Agatha Christie 100 - Hercule Poirot's Christmas

Written as a sort of challenge to provide as bloody a murder as possible, this Poirot novel is one of not too many impossible crimes in Christie's production.

Pater familias Simeon Lee has invited all his closest family home over Christmas - that's four sons and their respective spouses, and one granddaughter. And then there's a mysterious visitor from South Africa as well. It's really no wonder that he is found murdered one fine day. But luckily Hercule Poirot is visiting an old friend in the area...

This is a very good, perhaps even excellent murder mystery, though calling it an impossible crime is a bit misleading. Very little is made of the impossible situation with the old man being locked inside his room. It's not all too Christmas-sy either, to be honest. Though I suppose there was hardly any cause to do any celebrations for any of the visiting guests - it's all a bit miserable for all of them.

Some of Christie's finest clueing can be found in this novel - I'm referring to Poirot's asking the butler to check the calendar and the focus on family traits, physical and mental. I think most readers will be surprised by who turns out to be the villain in the end.

This is a solid 89 out of 100. An excellent read with a great murder mystery. If only Christmas was featured more extensively...

1957 1963 1973 1983
1986 1989 2003 2014
I have no idea why this title had to wait so long before being translated, but once it was, at least it got to keep a direct translation of the title.

The first cover isn't really successful. I guess that it's supposed to be Santa's sack with gifts, but it certainly doesn't look like it. And someone should be shot over the inclusion of that apostrophe. The second cover from the Zebra series looks a bit celebratory with the balloons, and sure, they do have a place in the story. It's just that I've never associated balloons with Christmas...

1973 brings us an interesting cover, which is incredibly hard to interpret. It almost looks as if there's a sinister face just below the title, but what is all that white stuff supposed to represent? A crayfish? Some kind of church window? Per Åhlin, what have you done? (This is the copy I own, and after having looked at it for a minute I realised that it's in fact a piece of mistletoe hanging in a doorway.)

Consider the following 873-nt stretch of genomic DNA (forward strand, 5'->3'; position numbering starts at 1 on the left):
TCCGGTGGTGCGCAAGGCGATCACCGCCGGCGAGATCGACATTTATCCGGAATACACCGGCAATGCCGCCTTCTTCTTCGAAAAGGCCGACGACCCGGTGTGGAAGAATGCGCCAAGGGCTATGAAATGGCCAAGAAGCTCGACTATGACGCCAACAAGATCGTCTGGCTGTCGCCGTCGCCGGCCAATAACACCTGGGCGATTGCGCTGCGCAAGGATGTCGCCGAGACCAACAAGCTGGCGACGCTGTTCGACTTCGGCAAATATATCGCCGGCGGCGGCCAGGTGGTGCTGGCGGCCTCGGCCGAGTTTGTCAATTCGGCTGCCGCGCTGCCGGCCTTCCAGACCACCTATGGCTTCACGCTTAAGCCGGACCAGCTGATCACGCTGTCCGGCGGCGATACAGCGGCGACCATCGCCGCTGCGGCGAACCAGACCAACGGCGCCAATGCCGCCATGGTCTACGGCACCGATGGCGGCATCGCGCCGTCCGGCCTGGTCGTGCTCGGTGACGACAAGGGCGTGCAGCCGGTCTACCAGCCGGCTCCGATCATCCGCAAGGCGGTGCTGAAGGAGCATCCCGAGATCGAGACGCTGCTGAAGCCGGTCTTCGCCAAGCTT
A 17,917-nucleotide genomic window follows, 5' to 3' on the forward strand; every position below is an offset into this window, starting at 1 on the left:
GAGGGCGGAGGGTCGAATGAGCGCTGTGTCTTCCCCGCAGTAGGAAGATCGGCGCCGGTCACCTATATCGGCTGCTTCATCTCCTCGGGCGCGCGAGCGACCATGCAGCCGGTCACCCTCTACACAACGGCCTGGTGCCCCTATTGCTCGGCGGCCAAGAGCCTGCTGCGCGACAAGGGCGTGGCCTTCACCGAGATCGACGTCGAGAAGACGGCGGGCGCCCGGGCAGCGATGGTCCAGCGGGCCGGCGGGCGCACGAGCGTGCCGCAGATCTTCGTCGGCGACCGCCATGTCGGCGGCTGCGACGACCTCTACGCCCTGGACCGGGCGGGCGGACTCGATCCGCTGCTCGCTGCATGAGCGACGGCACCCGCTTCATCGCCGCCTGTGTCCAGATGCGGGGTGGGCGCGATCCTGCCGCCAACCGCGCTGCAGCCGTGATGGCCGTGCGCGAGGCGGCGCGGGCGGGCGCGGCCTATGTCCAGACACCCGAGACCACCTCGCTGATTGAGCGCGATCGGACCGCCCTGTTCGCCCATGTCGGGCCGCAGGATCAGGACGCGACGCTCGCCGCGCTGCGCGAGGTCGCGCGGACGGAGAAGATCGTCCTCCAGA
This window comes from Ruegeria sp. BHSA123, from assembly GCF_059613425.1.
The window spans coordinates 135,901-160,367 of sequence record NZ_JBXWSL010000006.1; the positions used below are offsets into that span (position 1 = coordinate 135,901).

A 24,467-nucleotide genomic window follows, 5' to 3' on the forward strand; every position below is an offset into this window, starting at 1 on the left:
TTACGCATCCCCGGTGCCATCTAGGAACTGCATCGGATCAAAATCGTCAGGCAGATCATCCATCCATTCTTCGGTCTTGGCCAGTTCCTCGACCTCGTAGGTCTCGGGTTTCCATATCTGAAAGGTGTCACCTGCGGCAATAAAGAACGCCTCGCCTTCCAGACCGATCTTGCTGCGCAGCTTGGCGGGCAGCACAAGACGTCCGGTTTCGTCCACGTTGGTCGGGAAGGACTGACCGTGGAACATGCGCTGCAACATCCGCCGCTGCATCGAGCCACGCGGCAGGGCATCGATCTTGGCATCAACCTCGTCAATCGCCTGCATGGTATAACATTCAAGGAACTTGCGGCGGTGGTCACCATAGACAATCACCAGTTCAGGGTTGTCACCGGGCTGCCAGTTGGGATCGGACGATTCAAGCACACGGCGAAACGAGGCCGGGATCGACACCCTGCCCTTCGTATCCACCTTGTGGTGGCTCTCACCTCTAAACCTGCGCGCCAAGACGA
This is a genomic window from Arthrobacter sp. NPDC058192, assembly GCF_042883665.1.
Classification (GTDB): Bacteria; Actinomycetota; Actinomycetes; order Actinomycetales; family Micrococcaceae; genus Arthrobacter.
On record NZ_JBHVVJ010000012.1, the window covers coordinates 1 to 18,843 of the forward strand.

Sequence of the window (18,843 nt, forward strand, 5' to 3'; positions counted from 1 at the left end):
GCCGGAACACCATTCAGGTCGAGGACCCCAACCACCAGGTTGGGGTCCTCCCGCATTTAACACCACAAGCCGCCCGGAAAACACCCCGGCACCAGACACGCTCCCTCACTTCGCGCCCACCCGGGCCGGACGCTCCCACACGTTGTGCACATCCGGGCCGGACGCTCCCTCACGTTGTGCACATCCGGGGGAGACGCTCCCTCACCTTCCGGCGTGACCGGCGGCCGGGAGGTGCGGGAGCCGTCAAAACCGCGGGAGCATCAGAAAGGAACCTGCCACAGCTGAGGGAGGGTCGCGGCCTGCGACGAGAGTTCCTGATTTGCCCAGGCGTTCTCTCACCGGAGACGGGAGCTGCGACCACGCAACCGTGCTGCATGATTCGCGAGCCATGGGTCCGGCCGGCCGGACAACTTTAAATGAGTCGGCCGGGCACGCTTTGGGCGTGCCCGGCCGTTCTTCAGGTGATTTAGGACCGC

Ah well, the 80s brings us the type of cover we'd expect with this title. I like them both. The earlier one from 1983 with the sinister Christmas decoration dripping of blood, and the later one with a bloody handprint where a Christmas tree can be seen. Really nice covers. (Also note, there's no Fontana cover anywhere!)

I'm in two minds about the book club cover from 1989. It's not as horrible as some of the others we've seen, but nevertheless manages to look quite tacky with the skeleton in the Santa costume. The large print edition from 2003 is in the same style as all the other large print editions, but the Santa looks cheap as hell.

The latest edition makes a tiny change to the title, dropping the detective's Christian name, but otherwise looks pretty good. As usual, some playing around with the typography, and the keyhole dripping of blood is a nice detail.


  1. I reread this some years ago in real-time over Christmas: https://jsprbok.blogspot.com/2015/12/126-agatha-christie-hercule-poirots.html and really liked it. It is a lesson in how to trick the reader, if nothing else. (But isn't it supposed to be holly on the cover by Per Åhlin?)

    1. You're probably right about the holly. I get those Christmas decorations mixed up sometimes.

  2. Very little is made of the impossible situation

    This makes me feel better about reading it before I was really that cognisant of the locked room mystery and, er, not really spotting that this was a locked room mystery. it gets trotted out on "Best LRM" lists so often that I just assumed I'd been my usual forgetful self, but to hear someone reread it and reinforce my memory is...well, it's weird for one thing, because I'm so used to having a lousy memory :) But also reassuring.

    That 2014 cover is great, I love it. And the 1989 one looks like the sort of thing that the Rue morgue Press did for their Constance & Gwenyth Little reprints.

    Also -- and I may regret getting into this sort of conversation on the internet -- are the rules of possessive apostrophes different in Swedish? Because Hercule Poirot's Christmas would be the correct way to imply that the book is about what Hercule Poirot did over the festive period. 'Hercule Poirots Christmas' would make Christmas a verb and so imply that several people called Hercule Poirot did their Christmassing together...and it fascinates me that another language would interpret these the other way around.

    1. In Swedish, apostrophes can only ever be used when the noun ends with an s, and even then it's just optional.

      So, always "Hercule Poirots jul" or "Poirots jul". If the noun ends in an s, an apostrophe is allowed but not mandatory: "Sherlock Holmes' jul" or "Sherlock Holmes jul" are both okay.

      Generally there is no risk of any interpretation such as your last one, because -s is normally not a plural marker in Swedish, though since we've loaned quite a number of words from English lately, it's being used as such for some of them.

      A translation of your somewhat awkward "Hercule Poirots Christmas" in Swedish would be "Hercule Poirotar jular".